I’m a lazy person. This surprises some people, especially considering that I write productivity books for a living. Take a day off, for example. Forget adventures — my preference for that free time is to lie on the couch, watchNetflix documentariesand read. And a week off? I’m the kind of personwho prefers to stay home and eat pizzarather than travel the world. Luckily for me, this laziness is precisely what makes me so productive. And that’s a fact backed up by science.
Laziness is a lost art. I don’t mean laziness in the sense of filling each moment with mindless distraction. I mean properidleness, when we choose to do nothing. In a world of constant distraction, we rarely put our mental feet up. Instead, we spend our spare time bouncing between novel distractions — going from checking our email, to reading the news, to surfing Facebook, and so on — activities that oftenmake us even more tired.
In any given moment, our attention is either focused orunfocused. Focus gets all the attention — it’s what lets us get work done, have meaningful conversations and move our lives forward. But as it turns out, research shows thatunfocusing is just as powerful, albeit in different ways. While focusing makes us more productive, unfocusing makes us morecreative.
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Think back to your last creative insight — chances are it didn’t happen when you were focusing on one thing. In fact, you probably weren’t focused on much at all. You may have been taking an extra-long shower, walking, visiting a museum, reading a book or relaxing on the beach with a drink or two. Maybe you were sipping yourmorning coffee. Then, like a flash of lightning, a brilliant idea struck.
There’s a reason why your brain chose this moment to connect these swirling ideas. When our attention is at rest — like during bouts of idleness or laziness — our mind wanders to fascinating places. One study, which periodically sampled people’s thoughts while their minds were wandering, confirmed this.The places our mind wandersto include the future (48% of the time), the present (28%) and the past (12% of the time). For the time that remains, our mind is typically dull or blank. The exact percentages don’t matter much — instead, it’s worth highlighting that this wandering isn’t as unproductive as we may think. An idle mind allows us to do three critical things:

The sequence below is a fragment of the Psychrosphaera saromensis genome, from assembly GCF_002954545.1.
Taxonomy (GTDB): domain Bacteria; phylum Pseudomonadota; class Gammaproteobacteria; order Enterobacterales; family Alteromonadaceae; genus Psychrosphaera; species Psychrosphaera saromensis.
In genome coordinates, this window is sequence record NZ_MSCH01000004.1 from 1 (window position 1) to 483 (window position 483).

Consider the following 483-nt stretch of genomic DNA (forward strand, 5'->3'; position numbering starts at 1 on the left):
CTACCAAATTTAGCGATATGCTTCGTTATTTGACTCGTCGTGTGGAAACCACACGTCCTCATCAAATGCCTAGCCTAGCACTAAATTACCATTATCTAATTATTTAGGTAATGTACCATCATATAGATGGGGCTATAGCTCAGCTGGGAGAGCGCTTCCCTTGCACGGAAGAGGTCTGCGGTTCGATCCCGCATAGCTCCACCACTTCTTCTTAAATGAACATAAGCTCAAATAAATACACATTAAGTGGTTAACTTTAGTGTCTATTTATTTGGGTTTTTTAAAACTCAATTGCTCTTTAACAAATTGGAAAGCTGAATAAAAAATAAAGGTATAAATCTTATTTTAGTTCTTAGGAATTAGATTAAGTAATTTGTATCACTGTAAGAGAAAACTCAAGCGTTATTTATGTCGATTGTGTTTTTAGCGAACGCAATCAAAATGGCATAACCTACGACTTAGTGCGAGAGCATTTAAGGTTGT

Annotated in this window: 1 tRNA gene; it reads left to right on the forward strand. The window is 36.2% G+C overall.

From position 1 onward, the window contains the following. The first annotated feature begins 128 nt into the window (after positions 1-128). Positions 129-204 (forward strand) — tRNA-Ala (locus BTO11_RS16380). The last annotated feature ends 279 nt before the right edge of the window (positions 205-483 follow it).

Rest. When our attention is at rest, we’re at rest. When we choose to let our mind wander — I call this state of deliberate mind wandering “scatterfocus” — we don’t have to regulate our attention. This makes the mode energy-restorative,which helps us focus more deeply later. To extend these energy benefits, it helps to do something pleasurable, effortless and habitual while you rest your attention, such as investing in a creative hobby, running without music or walking to get a coffee without your phone to distract you. Doing something habitual has also been shown to lead tomore creative insights.
Plan.Researchshows we think about the future 14 times more often when our attention is scattered, compared to when we’re focused. We alsothink about our long-term goalsseven times as frequently when our attention is at rest. Acting upon these goals is another matter, naturally, but strategic laziness allows us to set intentions and recall our goals in the first place.
Unearth ideas. Our wandering mind connects all three mental destinations: the past, the present and the future. This allows us to experience significantly more creative insights than when in a focused state. For example, you may recall an idea you read a few weeks back and connect it with how to solve a current work situation. Our most counterintuitive, insightful ideas come when we’reunfocused.
The best productivity tactics are the ones that, for every minute we invest in them, we make that time backand then some— they allow us to accomplish that much more, and work that much more efficiently. I include laziness in this category. When we’re idle, it doesn’t look like we’re doing much. But mentally, the exact opposite is true.
Chances are you should be lazy more often. Whether it’s to give your brain a rest, dig up insightful ideas or plot future plans, sometimes the best way to make stuff happen is by doing nothing at all.